7 Methods to Control Weeds Naturally, Without Commercial Herbicides

If you prefer not to use weed-control methods that contain commercially produced herbicides, here are several natural methods and accompanying advice on fighting weeds.

by Lisa Steele
PHOTO: JrP/Flickr

I let my chickens free-range to eat grass and bugs, so I prefer not to use weed-control methods that include herbicides such as the glyphosate-based solution found in Roundup. Instead, I’ve found a handful of organic options that are inexpensive, easy to apply and, most importantly, safe for fighting weeds. Like most natural remedies, though, these methods usually aren’t as immediately effective as commercial applications, so you might have to reapply several times in order for them to work. Others kill plants but not roots, so reapplication is necessary.

1. Hand Pulling

Pulling weeds by hand is labor-intensive and can be backbreaking, but it’s the most effective and inexpensive way to control weeds. It also gives you an excuse to spend lots of time outside and provides a bit of free exercise. You’ll discover muscles you never knew you had from just a few hours of weeding.

When pulling weeds by hand, pull out each weed by the roots. Discard the weeds somewhere other than your compost pile, where they will probably sprout again if seeds are present unless the pile gets hotter than 140 degrees Fahrenheit.

2. Boiling Water

Using boiling water to kill weeds is another inexpensive and easy way to battle them. Heat water in a kettle and then pour it over the weeds. The New York Times 1,000 Gardening Questions & Answers, edited by Leslie Land, explains that your ally here is heat, which can also be employed via flame-weeder: “Whether it is conveyed by boiling water or a living flame, heat kills weeds by destroying their protective outer coatings and expanding internal cells so they rupture and die. This means a light touch is all that’s needed. You’re not trying to melt or incinerate them, and because heat is nonselective, you want to use as little as you can to do the job.”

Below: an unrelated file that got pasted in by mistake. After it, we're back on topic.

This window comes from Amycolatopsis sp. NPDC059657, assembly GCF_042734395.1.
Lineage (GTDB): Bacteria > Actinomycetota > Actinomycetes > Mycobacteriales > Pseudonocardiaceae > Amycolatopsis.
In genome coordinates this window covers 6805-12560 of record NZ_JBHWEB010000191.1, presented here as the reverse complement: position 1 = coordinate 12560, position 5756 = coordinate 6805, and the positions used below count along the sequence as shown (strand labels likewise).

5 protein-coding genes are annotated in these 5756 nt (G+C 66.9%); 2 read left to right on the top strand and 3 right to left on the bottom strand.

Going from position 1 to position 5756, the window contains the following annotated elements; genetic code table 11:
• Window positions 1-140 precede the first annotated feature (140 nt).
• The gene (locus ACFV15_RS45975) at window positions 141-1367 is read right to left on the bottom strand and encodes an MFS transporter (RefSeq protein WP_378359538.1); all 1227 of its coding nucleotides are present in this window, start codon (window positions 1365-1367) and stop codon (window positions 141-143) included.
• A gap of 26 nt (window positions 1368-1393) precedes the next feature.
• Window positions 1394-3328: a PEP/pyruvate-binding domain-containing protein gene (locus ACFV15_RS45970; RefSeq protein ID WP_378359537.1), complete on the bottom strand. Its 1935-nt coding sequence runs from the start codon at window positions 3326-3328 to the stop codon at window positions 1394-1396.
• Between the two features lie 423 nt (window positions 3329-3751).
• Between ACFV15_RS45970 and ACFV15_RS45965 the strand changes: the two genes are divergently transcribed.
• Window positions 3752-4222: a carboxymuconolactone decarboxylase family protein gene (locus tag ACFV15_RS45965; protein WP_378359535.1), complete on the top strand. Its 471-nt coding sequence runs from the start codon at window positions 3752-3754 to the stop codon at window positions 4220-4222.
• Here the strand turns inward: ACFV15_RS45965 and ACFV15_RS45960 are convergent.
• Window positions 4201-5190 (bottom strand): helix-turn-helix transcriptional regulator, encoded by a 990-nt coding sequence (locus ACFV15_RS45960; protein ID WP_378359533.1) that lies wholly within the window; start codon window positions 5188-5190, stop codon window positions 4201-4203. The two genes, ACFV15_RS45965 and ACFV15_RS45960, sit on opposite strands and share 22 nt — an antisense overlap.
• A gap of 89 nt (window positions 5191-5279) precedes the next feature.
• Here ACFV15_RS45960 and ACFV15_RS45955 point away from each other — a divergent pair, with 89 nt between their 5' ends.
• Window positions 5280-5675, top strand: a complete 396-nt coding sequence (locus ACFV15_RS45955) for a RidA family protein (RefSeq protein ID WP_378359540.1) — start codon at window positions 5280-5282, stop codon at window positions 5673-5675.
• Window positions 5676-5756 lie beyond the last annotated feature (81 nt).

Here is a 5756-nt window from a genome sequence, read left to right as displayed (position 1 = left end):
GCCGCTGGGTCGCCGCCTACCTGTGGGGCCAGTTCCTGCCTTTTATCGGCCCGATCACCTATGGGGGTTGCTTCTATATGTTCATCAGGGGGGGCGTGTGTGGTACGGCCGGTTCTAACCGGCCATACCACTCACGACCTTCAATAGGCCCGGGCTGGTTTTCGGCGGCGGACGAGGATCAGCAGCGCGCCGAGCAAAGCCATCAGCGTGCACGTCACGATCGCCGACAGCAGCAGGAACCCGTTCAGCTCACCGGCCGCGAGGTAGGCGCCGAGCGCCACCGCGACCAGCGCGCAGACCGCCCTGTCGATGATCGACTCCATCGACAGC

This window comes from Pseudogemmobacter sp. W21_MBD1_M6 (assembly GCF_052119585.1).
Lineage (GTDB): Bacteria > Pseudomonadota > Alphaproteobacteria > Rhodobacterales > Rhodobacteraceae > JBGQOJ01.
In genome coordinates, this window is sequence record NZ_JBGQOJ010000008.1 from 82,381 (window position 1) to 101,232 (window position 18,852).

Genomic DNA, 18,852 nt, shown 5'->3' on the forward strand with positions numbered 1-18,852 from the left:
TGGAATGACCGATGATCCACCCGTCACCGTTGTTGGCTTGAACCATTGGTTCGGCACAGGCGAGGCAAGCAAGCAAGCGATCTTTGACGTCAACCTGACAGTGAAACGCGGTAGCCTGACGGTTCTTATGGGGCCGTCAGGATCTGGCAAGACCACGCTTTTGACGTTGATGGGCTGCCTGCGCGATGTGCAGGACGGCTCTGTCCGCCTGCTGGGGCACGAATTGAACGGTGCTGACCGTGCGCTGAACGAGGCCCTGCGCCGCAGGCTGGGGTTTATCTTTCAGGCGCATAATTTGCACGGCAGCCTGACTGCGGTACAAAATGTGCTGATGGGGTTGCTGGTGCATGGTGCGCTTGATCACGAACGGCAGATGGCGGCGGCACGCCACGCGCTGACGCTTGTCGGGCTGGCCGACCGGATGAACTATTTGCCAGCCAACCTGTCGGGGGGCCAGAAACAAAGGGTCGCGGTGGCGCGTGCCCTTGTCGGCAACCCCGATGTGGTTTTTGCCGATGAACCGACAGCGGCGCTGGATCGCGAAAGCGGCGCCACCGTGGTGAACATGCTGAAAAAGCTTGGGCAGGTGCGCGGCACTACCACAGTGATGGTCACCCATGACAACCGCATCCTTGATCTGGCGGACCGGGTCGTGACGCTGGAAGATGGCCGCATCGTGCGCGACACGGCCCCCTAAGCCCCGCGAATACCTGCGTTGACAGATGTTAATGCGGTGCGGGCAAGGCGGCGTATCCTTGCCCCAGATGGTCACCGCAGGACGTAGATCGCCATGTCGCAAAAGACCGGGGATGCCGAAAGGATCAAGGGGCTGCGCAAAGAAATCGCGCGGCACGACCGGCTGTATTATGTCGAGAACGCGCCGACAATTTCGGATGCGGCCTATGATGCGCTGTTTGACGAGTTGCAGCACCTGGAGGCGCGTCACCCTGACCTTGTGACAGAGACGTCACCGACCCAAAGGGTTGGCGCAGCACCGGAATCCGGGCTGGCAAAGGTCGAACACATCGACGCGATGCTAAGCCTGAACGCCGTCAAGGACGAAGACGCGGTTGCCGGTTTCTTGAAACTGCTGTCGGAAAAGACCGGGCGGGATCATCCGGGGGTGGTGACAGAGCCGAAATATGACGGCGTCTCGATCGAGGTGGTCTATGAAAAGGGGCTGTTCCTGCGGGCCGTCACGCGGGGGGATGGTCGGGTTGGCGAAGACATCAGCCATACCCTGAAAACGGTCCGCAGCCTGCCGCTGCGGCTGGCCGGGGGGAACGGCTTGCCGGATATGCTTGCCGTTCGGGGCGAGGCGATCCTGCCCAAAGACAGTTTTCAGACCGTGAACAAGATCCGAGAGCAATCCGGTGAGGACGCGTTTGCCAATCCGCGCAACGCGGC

Boiling water works well, but it kills more beneficial soil organisms than a flame weeder does. It works best when you have a small area.

3. Mulch/Ground Covers

Mulching around your plants and along the pathways in your garden is a great way to control weeds. When you clean out your coop in the fall, spread the straw or pine shavings, feathers and chicken manure over your garden. By spring, it will have decomposed enough that you can work it into the soil.

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Dried leaves and pine needles also make good mulch. Putting down new straw or other mulch in the spring in between your rows helps keep your walkways weed-free throughout the growing season. That said, don’t use hay because it often contains weed seeds.

Using ground covers such as sheets of plywood or plastic tarps over the garden in the off-season can help prevent weeds from sprouting, making weeding easier come spring. Jan Bills, owner of Two Women and a Hoe garden design company in Michigan, and author of Late Bloomer: How to garden with comfort, ease and simplicity in the second half of life, recommends using cardboard. “Cardboard smothers the weeds and adds nutrients to the soil as it decomposes over time,” she says.

4. Cornmeal Gluten

Sprinkle some cornmeal gluten, often called corn gluten meal, in areas you want to keep free of weeds. The corn gluten inhibits seed germination. Just don’t use it in your garden when you have vegetable seeds planted or they won’t sprout either.

Using cornmeal gluten before the planting season or in areas where only bulbs are planted keeps weed seeds from germinating. In Decoding Gardening Advice, authors Jeff Gillman and Meleah Maynard write that corn gluten meal controls weeds in two ways: